Car body panels and structural components made of aluminum are lighter than those made of steel, giving vehicles that use aluminum components advantages in performance and fuel consumption. However, cars that have aluminum components are usually more expensive to purchase and repair than those with steel panels and structures.
Many vehicles often use a blend of aluminum and steel components to optimize the balance between cost and weight savings. For example, the 2015 Ford F-150 truck uses a traditional steel frame covered with aluminum body panels. High-performance and luxury cars make more extensive use of aluminum, such as the Audi A8 sedan that uses aluminum for the entire space frame and body panels of the vehicle.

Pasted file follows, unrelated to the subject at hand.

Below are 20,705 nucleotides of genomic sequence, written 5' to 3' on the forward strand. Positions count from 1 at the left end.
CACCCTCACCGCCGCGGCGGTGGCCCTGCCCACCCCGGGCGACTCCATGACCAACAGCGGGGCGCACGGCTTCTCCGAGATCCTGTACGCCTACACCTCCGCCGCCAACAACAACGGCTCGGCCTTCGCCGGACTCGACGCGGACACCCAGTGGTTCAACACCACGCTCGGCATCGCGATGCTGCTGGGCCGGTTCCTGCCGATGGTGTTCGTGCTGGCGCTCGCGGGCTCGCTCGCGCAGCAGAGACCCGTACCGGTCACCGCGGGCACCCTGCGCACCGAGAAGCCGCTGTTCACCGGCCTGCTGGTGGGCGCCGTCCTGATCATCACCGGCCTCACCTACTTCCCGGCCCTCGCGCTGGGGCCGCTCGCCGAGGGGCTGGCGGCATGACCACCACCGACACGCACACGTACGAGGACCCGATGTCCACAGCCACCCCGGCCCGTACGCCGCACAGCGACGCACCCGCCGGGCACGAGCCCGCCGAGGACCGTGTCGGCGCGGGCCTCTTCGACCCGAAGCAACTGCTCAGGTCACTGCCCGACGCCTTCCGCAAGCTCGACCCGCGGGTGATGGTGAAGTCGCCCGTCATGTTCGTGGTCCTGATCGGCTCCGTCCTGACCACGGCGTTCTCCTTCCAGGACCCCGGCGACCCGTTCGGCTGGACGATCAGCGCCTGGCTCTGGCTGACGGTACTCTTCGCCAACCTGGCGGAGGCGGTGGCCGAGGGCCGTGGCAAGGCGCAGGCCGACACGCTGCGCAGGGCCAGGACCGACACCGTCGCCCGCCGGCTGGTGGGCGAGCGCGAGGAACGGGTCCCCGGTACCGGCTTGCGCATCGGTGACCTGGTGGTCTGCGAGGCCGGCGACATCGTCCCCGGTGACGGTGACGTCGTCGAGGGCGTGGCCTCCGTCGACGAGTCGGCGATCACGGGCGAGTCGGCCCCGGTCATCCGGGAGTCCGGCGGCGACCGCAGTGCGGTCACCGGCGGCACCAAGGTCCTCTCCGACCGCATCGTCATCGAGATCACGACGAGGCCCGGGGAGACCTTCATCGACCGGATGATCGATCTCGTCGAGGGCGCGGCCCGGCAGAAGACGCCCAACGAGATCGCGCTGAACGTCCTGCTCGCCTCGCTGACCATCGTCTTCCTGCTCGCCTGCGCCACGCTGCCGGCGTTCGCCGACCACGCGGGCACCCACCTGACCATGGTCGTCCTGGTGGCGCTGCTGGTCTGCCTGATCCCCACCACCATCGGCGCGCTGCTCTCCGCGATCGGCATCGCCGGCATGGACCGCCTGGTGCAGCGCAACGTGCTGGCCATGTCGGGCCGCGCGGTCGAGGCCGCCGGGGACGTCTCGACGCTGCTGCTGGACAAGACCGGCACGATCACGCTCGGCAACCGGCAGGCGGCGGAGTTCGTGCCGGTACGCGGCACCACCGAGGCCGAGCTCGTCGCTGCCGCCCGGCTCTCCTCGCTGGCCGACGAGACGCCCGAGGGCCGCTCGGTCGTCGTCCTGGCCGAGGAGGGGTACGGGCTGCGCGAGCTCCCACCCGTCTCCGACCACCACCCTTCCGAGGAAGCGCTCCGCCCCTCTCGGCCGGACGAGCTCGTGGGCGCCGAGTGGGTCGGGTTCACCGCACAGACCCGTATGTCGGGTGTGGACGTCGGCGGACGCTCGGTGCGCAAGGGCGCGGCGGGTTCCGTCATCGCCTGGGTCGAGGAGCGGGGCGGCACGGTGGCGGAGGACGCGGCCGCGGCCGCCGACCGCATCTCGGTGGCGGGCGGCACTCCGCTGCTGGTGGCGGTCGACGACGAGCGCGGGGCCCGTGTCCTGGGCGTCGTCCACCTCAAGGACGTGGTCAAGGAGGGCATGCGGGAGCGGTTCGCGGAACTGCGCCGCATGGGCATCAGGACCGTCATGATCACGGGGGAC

The primary advantage of aluminum construction over steel is the lighter weight, though manufacturers claim some aluminum structures are stronger than steel equivalents as well. However, aluminum manufacture is still more expensive than steel manufacture, leading to higher retail costs for cars with large amounts of aluminum in their designs. Aluminum structures are also more expensive to repair as compared to steel panels. Part of this additional cost is due to the longer time it takes for mechanics to repair aluminum structures, leading to higher labor costs when repairing aluminum cars.